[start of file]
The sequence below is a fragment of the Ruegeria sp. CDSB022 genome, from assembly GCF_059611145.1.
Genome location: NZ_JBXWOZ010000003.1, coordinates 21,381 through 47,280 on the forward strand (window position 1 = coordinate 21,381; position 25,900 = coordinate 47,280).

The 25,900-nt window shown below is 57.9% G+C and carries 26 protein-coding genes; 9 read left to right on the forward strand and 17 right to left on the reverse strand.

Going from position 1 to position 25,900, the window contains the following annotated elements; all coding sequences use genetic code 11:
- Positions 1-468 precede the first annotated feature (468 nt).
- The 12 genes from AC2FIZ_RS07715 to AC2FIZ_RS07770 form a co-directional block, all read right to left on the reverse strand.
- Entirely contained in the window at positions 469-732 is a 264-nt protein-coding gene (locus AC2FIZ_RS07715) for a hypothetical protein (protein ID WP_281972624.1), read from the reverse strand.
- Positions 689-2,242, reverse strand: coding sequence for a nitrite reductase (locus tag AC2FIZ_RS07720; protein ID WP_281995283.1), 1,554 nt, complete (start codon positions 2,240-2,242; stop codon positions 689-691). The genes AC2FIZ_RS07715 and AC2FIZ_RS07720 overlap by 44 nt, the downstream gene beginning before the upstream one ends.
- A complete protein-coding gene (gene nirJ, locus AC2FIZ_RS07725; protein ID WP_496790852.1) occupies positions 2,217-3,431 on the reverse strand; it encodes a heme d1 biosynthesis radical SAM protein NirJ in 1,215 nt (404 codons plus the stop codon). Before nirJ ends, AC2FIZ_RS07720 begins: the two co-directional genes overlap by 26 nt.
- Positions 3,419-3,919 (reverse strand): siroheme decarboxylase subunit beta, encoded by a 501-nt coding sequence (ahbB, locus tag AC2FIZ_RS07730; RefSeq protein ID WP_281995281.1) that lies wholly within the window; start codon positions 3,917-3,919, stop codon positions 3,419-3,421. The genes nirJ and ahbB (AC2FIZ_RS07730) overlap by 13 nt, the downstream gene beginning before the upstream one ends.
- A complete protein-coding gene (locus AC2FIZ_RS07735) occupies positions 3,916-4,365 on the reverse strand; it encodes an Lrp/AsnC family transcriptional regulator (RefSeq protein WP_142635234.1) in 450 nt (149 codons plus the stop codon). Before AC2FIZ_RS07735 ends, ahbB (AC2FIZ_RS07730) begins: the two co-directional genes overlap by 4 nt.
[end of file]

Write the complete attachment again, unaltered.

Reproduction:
The sequence below is a fragment of the Ruegeria sp. CDSB022 genome, from assembly GCF_059611145.1.
Genome location: NZ_JBXWOZ010000003.1, coordinates 21,381 through 47,280 on the forward strand (window position 1 = coordinate 21,381; position 25,900 = coordinate 47,280).

The 25,900-nt window shown below is 57.9% G+C and carries 26 protein-coding genes; 9 read left to right on the forward strand and 17 right to left on the reverse strand.

Going from position 1 to position 25,900, the window contains the following annotated elements; all coding sequences use genetic code 11:
- Positions 1-468 precede the first annotated feature (468 nt).
- The 12 genes from AC2FIZ_RS07715 to AC2FIZ_RS07770 form a co-directional block, all read right to left on the reverse strand.
- Entirely contained in the window at positions 469-732 is a 264-nt protein-coding gene (locus AC2FIZ_RS07715) for a hypothetical protein (protein ID WP_281972624.1), read from the reverse strand.
- Positions 689-2,242, reverse strand: coding sequence for a nitrite reductase (locus tag AC2FIZ_RS07720; protein ID WP_281995283.1), 1,554 nt, complete (start codon positions 2,240-2,242; stop codon positions 689-691). The genes AC2FIZ_RS07715 and AC2FIZ_RS07720 overlap by 44 nt, the downstream gene beginning before the upstream one ends.
- A complete protein-coding gene (gene nirJ, locus AC2FIZ_RS07725; protein ID WP_496790852.1) occupies positions 2,217-3,431 on the reverse strand; it encodes a heme d1 biosynthesis radical SAM protein NirJ in 1,215 nt (404 codons plus the stop codon). Before nirJ ends, AC2FIZ_RS07720 begins: the two co-directional genes overlap by 26 nt.
- Positions 3,419-3,919 (reverse strand): siroheme decarboxylase subunit beta, encoded by a 501-nt coding sequence (ahbB, locus tag AC2FIZ_RS07730; RefSeq protein ID WP_281995281.1) that lies wholly within the window; start codon positions 3,917-3,919, stop codon positions 3,419-3,421. The genes nirJ and ahbB (AC2FIZ_RS07730) overlap by 13 nt, the downstream gene beginning before the upstream one ends.
- A complete protein-coding gene (locus AC2FIZ_RS07735) occupies positions 3,916-4,365 on the reverse strand; it encodes an Lrp/AsnC family transcriptional regulator (RefSeq protein WP_142635234.1) in 450 nt (149 codons plus the stop codon). Before AC2FIZ_RS07735 ends, ahbB (AC2FIZ_RS07730) begins: the two co-directional genes overlap by 4 nt.